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Terrific thread, Mr Barrett. Keep it coming (and your spots thread). That's quite a few motors in a short time. If I tried to do likewise it would cause everyone to die of boredom, as it would basically read "..and then I bought another Skoda. It was just as shit as the last one...". Incidentally, you probably know already, but your Standard is on p31 of the book "Ten careful owners" by Steve Speller. It's a collection of photos of old shite he'd spotted knocking around the Worthing area circa twelve years ago.

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Incidentally, you probably know already, but your Standard is on p31 of the book "Ten careful owners" by Steve Speller. It's a collection of photos of old shite he'd spotted knocking around the Worthing area circa twelve years ago.


I had no idea!! I know about that book but have never actually seen a copy. Just ordered one for £2.44 on ebay.


Right, car no5. Late 2013: I was quite happy juggling the four old cars I had and wasn't thinking about adding any more to the stable. Then a friend came over to my office in a car I didn't know he had, a Peugeot 404 cabriolet. Now I had never given these too much thought before. I'd always admired their looks but had never actually seen one in the metal, so I was surprised by what an impressive machine it was up close. His car was actually a late model, with the fussy restyled grille and ugly dash/steering wheel, but it was still an absolute beauty. As soon as he left, me and my editor where online looking them up. Bad news: they're not cheap. Ah well, another one for the lottery win wish-list and nothing more.

A couple of months later, a 404 Cabriolet popped up on carandclassic at a more realistic, but still out of budget, price. Looking carefully at the photos, it became clear that it was the same friend who was selling it. a quick phonecall and he explained all: he had bought, on a whim, a second car off ebay. It had been in the UK for more than a decade but never registered here, and had been taken off the road a few years prior with engine trouble. If we wanted it then the price was very much negotiable.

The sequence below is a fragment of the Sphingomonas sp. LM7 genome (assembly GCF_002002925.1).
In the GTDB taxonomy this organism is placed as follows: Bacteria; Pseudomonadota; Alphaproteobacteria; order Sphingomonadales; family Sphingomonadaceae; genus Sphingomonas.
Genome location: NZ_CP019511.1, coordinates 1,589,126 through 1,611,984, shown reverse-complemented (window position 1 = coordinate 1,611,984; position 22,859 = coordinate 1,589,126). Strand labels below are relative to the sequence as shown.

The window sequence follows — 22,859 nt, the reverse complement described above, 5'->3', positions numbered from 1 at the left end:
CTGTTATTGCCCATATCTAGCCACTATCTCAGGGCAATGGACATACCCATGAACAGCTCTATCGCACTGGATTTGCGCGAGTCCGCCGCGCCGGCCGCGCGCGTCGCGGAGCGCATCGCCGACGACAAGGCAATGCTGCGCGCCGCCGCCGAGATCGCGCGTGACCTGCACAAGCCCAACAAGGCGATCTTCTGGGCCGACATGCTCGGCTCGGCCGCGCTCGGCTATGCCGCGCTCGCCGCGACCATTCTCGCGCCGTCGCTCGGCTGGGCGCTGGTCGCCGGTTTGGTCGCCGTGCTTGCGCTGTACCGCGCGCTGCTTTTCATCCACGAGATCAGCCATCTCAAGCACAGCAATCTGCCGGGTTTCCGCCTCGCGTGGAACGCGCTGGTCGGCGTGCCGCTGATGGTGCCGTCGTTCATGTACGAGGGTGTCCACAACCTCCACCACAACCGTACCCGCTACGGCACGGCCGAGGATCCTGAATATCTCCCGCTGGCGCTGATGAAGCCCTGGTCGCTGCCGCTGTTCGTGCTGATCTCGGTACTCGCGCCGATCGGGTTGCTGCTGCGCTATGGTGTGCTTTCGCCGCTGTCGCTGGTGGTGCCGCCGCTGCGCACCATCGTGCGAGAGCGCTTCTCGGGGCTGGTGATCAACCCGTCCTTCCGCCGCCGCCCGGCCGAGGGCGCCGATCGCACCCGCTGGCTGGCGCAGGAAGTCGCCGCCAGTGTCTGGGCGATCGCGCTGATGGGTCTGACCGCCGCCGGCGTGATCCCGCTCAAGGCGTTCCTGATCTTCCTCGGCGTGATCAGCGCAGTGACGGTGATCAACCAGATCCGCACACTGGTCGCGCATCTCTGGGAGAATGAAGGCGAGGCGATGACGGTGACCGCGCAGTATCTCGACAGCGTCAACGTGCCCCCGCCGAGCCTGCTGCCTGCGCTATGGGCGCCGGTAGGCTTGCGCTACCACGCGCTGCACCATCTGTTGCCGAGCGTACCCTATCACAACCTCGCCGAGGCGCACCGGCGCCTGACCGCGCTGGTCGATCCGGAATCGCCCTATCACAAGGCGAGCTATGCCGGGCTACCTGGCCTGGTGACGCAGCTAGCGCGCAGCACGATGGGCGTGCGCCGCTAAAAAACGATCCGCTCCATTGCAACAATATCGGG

We went to have a look the following week, and were totally smitten. It was a little rough round the edges, the interior was a mess and it was filthy, but all in all it seemed solid and, best of all, it was an earlier car with the infinitely more attractive grille etc. After a lot of soul-searching we decided to go halves on it on a buy now, pay later deal. I sold the Standard so we could at least leave a deposit and a few weeks later it arrived on a trailer, at another friend's house, where it would be stored temporarily.

We had loads of fun driving it to the pub and stuff, unregistered and totally illegal with a horrid knock in the engine, slipping clutch etc before attempting to get it sorted out. Almost three years later and the car is now fully UK registered, and is coming to the end of a lengthy and expensive engine rebuild with a 404 specialist in France. Like all Frenchmen, the chap has taken the whole of August off, but he promises it'll be done in September. He has taken a known good engine block, fitted brand new pistons, put a new clutch on and totally rebuilt the troublesome fuel injection system. All that's left is some electrics and small jobs and then it'll be done.

I can't wait to drive it as it's supposed to be. We'll probably smoke around in it for a year and then get the interior done next winter. The best looking and most classy thing I will probably ever own.




Ah, car no6. My one true love. My aforementioned office move had me searching for a reliable modern car to thrash up the dual carriageway, and I spotted a Citroen BX locally for £200. After a sort of comedy of errors trying to get the vendor pinned down I eventually went to see it, and it was a dog. Definitely savable, but needing far too much work. I seem to remember it was a petrol automatic, too. I decided to give it some thought, but wasn't really feeling the mojo. Literally the very next day a certain Cheshire-domiciled Vauxhall-licker advertised on here a BX TXD, with test and tax, for a mere £300. My decision was made. I spent a day on the trains and had a very pleasant transaction with Billy (top seller, would use again) and drove home.

It's a long way from Cheshire to Brighton and I took it very easy on the way home. Straight away I realised what a step up this car was from anything I'd driven previously. Supremely comfortable, effortless to drive, well-weighted PAS and, luxury of luxuries, a working radio!